Network of Regional Youth Work Units England blog

A Network of Regional Youth Work Units, in England, collaborating across regions to promote good youth work and young people’s voices.

A view from Yorkshire and Humber

Young peopleAt the start of July, the Yorkshire and Humber Unit said goodbye to Miriam Jackson and hello to Charlee and Patrick. Being new to the Unit and its work, with the prospect of a glorious summer ahead, we embarked on a journey of discovery – visiting as many local authorities as we could.

Now, as the summer is coming to a rapid close, we reflect on what we discovered.

The Yorkshire and Humber region has 15 Local Authorities, and 10 of these have given up their time to tell us about the developments and enormous challenges within their services and to share how the Unit could continue to support Youth Work across the region.

The way services have responded to the challenging financial climate can be placed along a continuum, from one extreme where everything is still being delivered, if on a smaller scale, to a withdrawal from all ‘open access’ delivery and a hand over to the voluntary sector, with Youth Worker time focused on ‘case load’ – the Troubled Families, Targeted Youth Support initiatives and Targeted Group work. You can place each area somewhere along this line, and while areas have developed similar strategies, no two areas are the same. Regardless, all have been creative, developing new ways of responding to need. For example, developing ‘referral’ processes and applying them to all work, such as detached, evidencing impact and outcomes.

One area that is the same is the need to develop partnerships or co-productions with the voluntary sector to support the Youth Offer.

The voluntary sector has varying degrees of support, either financial such as being commissioned or bidding for pots of money or match funding in the form of access to resources, staff, capacity building and mentoring time. All of which will enable them to fill gaps; deliver in new ways or encourage the community to be more involved in delivery.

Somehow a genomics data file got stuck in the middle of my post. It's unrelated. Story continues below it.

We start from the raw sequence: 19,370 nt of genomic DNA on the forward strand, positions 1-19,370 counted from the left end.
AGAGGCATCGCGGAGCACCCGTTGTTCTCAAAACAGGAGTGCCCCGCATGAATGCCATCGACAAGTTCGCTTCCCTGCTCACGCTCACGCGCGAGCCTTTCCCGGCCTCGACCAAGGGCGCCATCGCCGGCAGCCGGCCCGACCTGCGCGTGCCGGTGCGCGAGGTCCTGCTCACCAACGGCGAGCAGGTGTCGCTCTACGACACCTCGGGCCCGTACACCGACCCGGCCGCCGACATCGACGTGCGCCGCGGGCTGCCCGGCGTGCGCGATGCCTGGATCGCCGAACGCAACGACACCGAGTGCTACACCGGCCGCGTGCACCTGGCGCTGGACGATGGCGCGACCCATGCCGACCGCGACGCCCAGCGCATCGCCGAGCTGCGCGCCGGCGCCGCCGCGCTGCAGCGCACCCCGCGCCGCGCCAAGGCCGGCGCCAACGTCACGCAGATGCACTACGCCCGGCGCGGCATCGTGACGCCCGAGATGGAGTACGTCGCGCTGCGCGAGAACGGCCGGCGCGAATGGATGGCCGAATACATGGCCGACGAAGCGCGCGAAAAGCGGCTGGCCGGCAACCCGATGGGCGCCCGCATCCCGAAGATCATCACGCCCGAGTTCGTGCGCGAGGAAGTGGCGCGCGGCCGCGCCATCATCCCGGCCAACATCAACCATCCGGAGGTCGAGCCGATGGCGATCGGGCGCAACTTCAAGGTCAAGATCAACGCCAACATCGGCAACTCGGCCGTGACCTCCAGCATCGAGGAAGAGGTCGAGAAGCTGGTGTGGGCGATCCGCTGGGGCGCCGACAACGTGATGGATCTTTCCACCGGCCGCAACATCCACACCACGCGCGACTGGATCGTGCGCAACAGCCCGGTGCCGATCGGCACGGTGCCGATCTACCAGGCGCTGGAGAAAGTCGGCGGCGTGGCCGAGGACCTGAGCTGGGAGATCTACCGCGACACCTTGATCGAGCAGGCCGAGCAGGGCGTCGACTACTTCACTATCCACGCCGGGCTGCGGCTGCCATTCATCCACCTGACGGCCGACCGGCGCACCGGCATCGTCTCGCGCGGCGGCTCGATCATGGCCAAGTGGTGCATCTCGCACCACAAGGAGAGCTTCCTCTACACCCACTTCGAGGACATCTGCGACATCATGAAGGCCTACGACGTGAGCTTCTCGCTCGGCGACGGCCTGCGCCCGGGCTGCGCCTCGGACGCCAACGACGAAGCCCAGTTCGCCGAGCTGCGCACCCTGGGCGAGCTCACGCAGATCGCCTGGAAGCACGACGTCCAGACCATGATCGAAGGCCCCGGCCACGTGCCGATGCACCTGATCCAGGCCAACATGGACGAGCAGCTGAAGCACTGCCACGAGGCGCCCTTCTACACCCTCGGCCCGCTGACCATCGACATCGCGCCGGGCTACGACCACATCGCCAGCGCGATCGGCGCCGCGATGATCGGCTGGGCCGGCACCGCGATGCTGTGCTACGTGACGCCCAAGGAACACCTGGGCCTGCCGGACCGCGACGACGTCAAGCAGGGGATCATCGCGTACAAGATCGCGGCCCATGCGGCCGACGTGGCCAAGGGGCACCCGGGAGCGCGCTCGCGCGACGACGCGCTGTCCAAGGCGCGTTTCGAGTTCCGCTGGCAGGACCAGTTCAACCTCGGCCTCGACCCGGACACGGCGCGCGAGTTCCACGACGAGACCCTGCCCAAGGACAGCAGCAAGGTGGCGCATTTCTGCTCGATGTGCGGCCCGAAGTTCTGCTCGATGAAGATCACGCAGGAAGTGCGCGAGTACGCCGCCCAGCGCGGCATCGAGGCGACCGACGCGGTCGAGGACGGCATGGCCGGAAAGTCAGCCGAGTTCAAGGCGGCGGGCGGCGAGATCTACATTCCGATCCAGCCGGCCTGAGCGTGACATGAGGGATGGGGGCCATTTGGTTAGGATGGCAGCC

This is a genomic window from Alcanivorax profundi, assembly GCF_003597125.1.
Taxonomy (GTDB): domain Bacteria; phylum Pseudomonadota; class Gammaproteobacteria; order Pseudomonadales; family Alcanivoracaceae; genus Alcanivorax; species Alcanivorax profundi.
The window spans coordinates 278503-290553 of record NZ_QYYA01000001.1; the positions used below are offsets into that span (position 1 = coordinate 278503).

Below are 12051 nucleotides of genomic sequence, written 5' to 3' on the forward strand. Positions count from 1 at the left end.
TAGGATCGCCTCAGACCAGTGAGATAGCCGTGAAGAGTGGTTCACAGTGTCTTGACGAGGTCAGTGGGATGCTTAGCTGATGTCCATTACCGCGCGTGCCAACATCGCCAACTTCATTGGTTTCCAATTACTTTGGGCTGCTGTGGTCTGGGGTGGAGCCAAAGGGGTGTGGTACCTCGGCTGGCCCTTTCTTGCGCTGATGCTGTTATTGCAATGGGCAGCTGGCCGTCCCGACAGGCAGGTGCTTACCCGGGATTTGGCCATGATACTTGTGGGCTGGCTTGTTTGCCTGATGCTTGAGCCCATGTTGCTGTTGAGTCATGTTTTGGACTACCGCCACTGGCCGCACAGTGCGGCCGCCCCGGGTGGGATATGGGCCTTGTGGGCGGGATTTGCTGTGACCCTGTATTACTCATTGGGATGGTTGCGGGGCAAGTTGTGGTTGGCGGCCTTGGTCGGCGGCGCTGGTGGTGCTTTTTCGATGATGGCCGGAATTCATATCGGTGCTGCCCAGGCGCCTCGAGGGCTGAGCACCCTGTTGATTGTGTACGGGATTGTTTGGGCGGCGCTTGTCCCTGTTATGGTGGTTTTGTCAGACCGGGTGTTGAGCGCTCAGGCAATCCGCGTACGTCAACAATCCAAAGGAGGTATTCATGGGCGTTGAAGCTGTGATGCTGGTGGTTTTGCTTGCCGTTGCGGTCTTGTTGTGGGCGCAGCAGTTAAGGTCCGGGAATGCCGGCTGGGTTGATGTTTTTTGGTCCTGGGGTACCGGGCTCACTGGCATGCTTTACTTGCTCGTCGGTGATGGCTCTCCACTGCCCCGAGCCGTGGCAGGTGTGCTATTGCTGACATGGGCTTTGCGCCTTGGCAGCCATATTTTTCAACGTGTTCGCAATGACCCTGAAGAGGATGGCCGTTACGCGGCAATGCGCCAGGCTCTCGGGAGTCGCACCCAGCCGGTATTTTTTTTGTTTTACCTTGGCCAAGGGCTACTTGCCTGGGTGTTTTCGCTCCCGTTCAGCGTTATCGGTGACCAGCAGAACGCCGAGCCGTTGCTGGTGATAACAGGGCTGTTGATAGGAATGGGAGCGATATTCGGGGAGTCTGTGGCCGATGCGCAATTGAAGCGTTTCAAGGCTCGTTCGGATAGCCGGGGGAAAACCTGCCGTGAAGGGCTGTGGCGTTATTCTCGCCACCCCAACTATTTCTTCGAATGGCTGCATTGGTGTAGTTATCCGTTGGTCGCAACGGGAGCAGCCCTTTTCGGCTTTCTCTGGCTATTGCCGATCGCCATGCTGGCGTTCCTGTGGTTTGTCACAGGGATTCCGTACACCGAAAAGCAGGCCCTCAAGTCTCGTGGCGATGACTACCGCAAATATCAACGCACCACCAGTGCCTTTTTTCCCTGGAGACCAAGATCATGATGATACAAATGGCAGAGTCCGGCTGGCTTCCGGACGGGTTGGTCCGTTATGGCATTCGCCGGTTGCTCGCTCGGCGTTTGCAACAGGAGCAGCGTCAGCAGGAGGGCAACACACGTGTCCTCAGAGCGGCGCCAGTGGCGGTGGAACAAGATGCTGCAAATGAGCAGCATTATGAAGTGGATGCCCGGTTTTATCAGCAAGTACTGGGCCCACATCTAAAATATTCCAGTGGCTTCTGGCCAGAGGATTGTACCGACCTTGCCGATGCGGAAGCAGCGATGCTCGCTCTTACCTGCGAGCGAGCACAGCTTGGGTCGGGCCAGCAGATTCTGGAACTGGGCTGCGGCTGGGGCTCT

So what have we learnt?

That people are creative when faced with limited options.

That managers at the highest levels and Councillors play a vital role in fighting for youth work and maintaining it. If there is no one there to fight for it, it has slipped away, possibly for good.

That staff are going through a massive change and need support.

The voluntary sector is under huge pressure to deliver on even more limited resources both financial and knowledge.

Questions remain for us however.

Are all volunteers up for the challenge of working with the hard to reach / emotionally and behaviourally challenged / drunk / sexually active teen? Or are these the ‘targeted’ groups? What do we do when volunteers can’t make sessions because their own lives have to take precedence, or they have other commitments.

Open Access / universal youth work was considered part of the Tier One Provision in supporting children, young people and their families, can it still be considered as part of the package? How are smaller youth work deliveries monitored, quality assured, and do they have capacity to do the paper work? Who is intelligence gathering – and who is that being passed to? And who is carrying out follow up work as a result?

We would love to hear your views – please share your comments on the thread below.

Youth Work Unit – Yorkshire and Humber

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